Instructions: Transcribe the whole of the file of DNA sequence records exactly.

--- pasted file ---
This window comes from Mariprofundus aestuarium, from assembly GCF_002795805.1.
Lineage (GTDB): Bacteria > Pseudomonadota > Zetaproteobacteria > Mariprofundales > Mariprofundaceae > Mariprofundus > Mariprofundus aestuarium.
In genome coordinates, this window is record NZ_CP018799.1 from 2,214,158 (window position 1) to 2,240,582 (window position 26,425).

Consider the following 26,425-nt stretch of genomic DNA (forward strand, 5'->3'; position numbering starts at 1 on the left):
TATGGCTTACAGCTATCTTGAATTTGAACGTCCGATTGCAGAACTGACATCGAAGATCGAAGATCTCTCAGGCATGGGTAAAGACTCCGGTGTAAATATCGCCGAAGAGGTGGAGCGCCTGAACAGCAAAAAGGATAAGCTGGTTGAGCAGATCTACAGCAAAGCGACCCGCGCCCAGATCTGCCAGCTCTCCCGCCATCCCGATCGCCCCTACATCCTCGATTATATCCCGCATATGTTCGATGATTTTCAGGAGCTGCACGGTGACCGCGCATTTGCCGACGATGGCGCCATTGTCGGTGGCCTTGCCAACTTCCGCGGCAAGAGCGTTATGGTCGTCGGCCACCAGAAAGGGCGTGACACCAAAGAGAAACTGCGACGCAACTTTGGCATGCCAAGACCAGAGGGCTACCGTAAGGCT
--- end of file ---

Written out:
This window comes from Mariprofundus aestuarium, from assembly GCF_002795805.1.
Lineage (GTDB): Bacteria > Pseudomonadota > Zetaproteobacteria > Mariprofundales > Mariprofundaceae > Mariprofundus > Mariprofundus aestuarium.
In genome coordinates, this window is record NZ_CP018799.1 from 2,214,158 (window position 1) to 2,240,582 (window position 26,425).

Consider the following 26,425-nt stretch of genomic DNA (forward strand, 5'->3'; position numbering starts at 1 on the left):
TATGGCTTACAGCTATCTTGAATTTGAACGTCCGATTGCAGAACTGACATCGAAGATCGAAGATCTCTCAGGCATGGGTAAAGACTCCGGTGTAAATATCGCCGAAGAGGTGGAGCGCCTGAACAGCAAAAAGGATAAGCTGGTTGAGCAGATCTACAGCAAAGCGACCCGCGCCCAGATCTGCCAGCTCTCCCGCCATCCCGATCGCCCCTACATCCTCGATTATATCCCGCATATGTTCGATGATTTTCAGGAGCTGCACGGTGACCGCGCATTTGCCGACGATGGCGCCATTGTCGGTGGCCTTGCCAACTTCCGCGGCAAGAGCGTTATGGTCGTCGGCCACCAGAAAGGGCGTGACACCAAAGAGAAACTGCGACGCAACTTTGGCATGCCAAGACCAGAGGGCTACCGTAAGGCT